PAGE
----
Most importantly though, we have also performed live imaging of organoids made from genetically tagged fluorescing cells. The light sheet microscopy setup combines an illumination that is perpendicular to the detection. Therefore, full frame images can be recorded rapidly and only the section of the sample that is recorded is illuminated, thus vastly reducing photobleaching and phototoxic effects that limit long-term live fluorescence imaging in wide field and in particular confocal scanning fluorescence microscopy. We have then tracked the fluorescing cells with the help of an automated algorithm and subsequently analysed the generated tracking data. We have {started to} analyse the tracking data and can now quantitatively compare between experiments.

Yet, there is so much more that can be done with the images and data and we would love to see which ideas and approaches others might have, so please do not be shy to dig in and have a play. Be sure to let us know though.

Featured image caption: Organoid of mouse embryonic kidney cells formed following dissociation and re-aggregation of embryonic kidney rudiments. Yellow: Pax2+ cells indicating the metanephric mesenchyme, a prerequisite for nephron development, Red: Peanut-agglutinin staining basement membranes of the ureteric tree and developed nephrons.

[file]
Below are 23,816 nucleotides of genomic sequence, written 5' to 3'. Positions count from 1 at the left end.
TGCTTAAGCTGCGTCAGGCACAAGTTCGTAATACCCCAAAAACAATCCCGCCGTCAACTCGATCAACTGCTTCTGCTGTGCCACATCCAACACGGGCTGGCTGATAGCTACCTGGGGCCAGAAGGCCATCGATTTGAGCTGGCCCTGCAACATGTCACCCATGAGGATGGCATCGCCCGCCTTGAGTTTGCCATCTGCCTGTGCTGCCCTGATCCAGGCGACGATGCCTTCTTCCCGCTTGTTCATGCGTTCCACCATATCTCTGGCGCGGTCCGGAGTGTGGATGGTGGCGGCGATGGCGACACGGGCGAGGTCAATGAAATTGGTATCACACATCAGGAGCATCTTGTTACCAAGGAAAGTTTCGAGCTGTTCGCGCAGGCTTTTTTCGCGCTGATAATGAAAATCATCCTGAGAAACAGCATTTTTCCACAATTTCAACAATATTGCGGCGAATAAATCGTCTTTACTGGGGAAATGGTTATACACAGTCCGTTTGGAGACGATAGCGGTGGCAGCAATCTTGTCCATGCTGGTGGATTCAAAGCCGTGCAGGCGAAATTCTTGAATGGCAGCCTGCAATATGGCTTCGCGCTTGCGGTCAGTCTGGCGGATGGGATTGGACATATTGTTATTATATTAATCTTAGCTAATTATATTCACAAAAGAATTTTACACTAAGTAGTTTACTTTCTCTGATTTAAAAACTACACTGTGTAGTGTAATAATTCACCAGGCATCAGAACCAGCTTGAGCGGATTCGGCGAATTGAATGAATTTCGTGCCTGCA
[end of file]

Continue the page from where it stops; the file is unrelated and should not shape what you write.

How to Elucidate the Structure of Peptide Monolayers on Gold Nanoparticles?

I have recently submitted my PhD thesis and we have now pre-printed on bioRxiv the work constituting its major chapter. Together with the pre-print, the data have been made publicly available in an online repository of the University of Liverpool. Well isn’t it perfect timing that this week is open access week? 😉

This work has been conducted nearly entirely during the 2 years of my PhD spent at the A*STAR Institute of Materials Research and Engineering (IMRE) and at the A*STAR Institute of High Performance Computing (IHPC) in Singapore.

In this study, peptide-capped gold nanoparticles are considered, which offer the possibility of combining the optical properties of the gold core and the biochemical properties of the peptides.